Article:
It’s a cold morning in early February, and Chris Vallee of the U.S. Geological Survey is motoring upriver along Steamboat Slough. His two-man crew is hunched in the bow with backs to the wind, wrapped to the ears in water-resistant jackets above warm layers. Vallee pilots the vessel in relative comfort behind the shelter of the windscreen.
The boat passes the usual Delta sights: greenish-brown water drifting past road-crowned levees, the occasional dock and house, a greater egret the color of alabaster lifting off from a eucalyptus branch. After glancing periodically at the open laptop perched on his console, which displays a GPS map of our destination waypoints, Vallee turns the bow toward shore.
The bank is armored with riprap and sheltered by a few trees. As we nose up to dry land, hydrologic technicians Norbert “Nubs” VandenBranden and Ryan Johnson scramble ashore, feeling with bare hands for the steel cable they know is tucked beneath the rocks. After detaching the cable from a nearby tree with leg-length bolt cutters, both hop back into the boat.
Vallee and his team are here to maintain an array of hydrophones used to track migrating native fish. The work is part of a multi-agency effort to provide more timely and detailed information about the movements of salmon, steelhead, and sturgeon in the Central Valley. Deploying hundreds of listening stations across the watershed, the program lets scientists follow thousands of tagged fish as they navigate from hatcheries and headwater streams toward the Pacific Ocean.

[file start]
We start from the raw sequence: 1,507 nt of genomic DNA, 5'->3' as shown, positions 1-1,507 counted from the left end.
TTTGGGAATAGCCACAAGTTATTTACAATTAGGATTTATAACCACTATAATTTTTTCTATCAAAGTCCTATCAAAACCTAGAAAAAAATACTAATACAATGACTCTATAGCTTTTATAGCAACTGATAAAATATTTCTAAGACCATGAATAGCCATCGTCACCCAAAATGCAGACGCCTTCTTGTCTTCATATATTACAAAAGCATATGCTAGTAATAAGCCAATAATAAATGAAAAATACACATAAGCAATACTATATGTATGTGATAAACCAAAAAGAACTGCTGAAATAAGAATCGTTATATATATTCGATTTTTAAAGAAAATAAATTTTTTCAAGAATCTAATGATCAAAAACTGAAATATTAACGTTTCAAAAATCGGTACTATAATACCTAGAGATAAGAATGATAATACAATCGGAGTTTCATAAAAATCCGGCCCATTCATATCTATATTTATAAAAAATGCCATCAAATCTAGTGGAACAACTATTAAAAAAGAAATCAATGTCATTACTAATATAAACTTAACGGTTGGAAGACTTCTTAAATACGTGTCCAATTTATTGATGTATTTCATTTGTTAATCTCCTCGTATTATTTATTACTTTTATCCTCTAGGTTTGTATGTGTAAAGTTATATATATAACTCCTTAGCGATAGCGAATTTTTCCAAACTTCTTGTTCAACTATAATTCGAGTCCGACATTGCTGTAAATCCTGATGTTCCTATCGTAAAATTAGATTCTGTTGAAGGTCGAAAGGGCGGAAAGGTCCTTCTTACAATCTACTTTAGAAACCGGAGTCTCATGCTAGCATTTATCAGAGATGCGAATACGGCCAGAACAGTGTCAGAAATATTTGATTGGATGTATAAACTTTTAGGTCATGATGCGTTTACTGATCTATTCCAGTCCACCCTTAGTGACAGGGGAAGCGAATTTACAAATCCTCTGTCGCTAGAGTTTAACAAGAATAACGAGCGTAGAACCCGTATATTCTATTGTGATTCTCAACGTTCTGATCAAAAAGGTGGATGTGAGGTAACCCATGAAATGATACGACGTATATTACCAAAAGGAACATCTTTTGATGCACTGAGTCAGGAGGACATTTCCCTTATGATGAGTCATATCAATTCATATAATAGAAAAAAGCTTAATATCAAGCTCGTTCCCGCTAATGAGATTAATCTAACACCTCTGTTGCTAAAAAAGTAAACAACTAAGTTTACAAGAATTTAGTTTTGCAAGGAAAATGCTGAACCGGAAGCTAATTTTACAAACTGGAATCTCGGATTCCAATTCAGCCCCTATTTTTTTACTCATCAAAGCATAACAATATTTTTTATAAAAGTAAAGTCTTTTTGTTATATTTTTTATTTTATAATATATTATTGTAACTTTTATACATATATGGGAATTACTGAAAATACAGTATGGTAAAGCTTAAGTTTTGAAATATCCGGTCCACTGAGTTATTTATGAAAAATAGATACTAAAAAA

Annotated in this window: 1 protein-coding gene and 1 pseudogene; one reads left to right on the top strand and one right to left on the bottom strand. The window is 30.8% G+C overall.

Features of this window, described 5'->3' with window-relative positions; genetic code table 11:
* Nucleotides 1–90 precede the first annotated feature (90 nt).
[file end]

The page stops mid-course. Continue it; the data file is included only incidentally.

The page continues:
The goal of the program is to keep migrating fish safer while continuing to supply water to San Joaquin farmers and Southern California cities. Whether this relatively new technology ultimately helps conserve native fish populations remains to be seen.
As Vallee maneuvers the boat back toward the center of the channel, VandenBranden and Johnson hook the cable to a winch. Soon, a triangular metal frame rises from the depths. They ease the dripping hulk into the bow, and set to work swapping out the white plastic cylinder bolted to its center: a hydrophone.
Vallee types the ID number of the receiver, now stowed carefully on deck, into the computer, and a fresh instrument gets lowered into the water. A few checks to make sure the hydrophone is located and oriented correctly, and they move on to the second receiver at this site. The four receivers here form two acoustic “gates” able to hear the high-frequency sound emitted by a tagged fish no matter where it’s located along this cross section of the channel.